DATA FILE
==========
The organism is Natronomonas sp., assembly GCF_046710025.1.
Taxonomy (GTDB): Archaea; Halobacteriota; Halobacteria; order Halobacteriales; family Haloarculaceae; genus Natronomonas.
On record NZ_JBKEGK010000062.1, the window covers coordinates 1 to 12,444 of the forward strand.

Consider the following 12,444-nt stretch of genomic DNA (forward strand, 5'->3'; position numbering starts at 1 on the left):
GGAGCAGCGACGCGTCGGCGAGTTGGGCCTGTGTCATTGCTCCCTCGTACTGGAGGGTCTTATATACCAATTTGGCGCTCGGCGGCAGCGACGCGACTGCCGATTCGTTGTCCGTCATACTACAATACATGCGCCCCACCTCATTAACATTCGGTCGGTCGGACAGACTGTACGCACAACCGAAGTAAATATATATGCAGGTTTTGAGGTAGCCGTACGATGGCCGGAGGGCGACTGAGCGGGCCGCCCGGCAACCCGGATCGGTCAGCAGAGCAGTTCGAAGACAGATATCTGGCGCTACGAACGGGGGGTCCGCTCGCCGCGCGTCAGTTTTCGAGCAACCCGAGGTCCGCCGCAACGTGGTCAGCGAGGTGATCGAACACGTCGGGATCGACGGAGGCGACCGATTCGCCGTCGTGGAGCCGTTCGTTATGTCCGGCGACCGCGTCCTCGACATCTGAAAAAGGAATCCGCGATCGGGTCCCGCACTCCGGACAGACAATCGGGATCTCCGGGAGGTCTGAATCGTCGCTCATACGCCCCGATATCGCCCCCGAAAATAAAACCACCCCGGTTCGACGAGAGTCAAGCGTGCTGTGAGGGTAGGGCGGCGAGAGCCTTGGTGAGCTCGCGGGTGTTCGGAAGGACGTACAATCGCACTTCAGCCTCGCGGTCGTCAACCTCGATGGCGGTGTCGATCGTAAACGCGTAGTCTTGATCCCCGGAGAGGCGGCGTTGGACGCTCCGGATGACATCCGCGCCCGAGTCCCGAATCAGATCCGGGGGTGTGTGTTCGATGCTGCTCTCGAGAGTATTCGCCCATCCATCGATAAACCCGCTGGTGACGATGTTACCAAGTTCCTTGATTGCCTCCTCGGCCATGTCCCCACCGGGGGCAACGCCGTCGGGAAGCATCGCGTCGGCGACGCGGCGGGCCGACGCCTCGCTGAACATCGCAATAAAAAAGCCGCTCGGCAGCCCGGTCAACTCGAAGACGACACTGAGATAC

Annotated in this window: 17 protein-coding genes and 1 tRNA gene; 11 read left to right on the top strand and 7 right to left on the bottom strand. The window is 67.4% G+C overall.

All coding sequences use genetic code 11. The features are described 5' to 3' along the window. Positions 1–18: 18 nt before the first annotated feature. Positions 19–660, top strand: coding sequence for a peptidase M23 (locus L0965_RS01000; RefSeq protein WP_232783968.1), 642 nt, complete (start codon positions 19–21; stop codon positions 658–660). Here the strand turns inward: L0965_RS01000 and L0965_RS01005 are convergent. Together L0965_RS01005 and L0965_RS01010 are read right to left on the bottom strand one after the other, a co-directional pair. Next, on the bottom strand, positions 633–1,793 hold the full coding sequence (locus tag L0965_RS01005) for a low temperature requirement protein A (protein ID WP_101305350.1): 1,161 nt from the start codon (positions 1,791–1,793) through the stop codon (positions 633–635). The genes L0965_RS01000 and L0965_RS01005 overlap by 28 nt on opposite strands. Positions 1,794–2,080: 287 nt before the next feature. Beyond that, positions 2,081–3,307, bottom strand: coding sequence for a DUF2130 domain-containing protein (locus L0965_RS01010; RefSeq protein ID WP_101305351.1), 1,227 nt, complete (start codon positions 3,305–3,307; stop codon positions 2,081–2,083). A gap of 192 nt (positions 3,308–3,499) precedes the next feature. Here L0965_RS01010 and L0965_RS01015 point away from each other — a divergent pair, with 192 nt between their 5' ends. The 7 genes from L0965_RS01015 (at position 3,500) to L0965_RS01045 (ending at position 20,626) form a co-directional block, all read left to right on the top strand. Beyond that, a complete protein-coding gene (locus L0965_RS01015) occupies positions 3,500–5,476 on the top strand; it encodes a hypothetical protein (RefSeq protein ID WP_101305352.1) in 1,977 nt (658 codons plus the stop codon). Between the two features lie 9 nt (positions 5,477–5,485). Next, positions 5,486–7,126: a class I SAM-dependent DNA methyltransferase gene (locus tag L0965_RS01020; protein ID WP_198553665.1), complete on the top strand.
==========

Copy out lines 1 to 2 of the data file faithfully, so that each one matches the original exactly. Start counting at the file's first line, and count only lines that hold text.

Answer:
The organism is Natronomonas sp., assembly GCF_046710025.1.
Taxonomy (GTDB): Archaea; Halobacteriota; Halobacteria; order Halobacteriales; family Haloarculaceae; genus Natronomonas.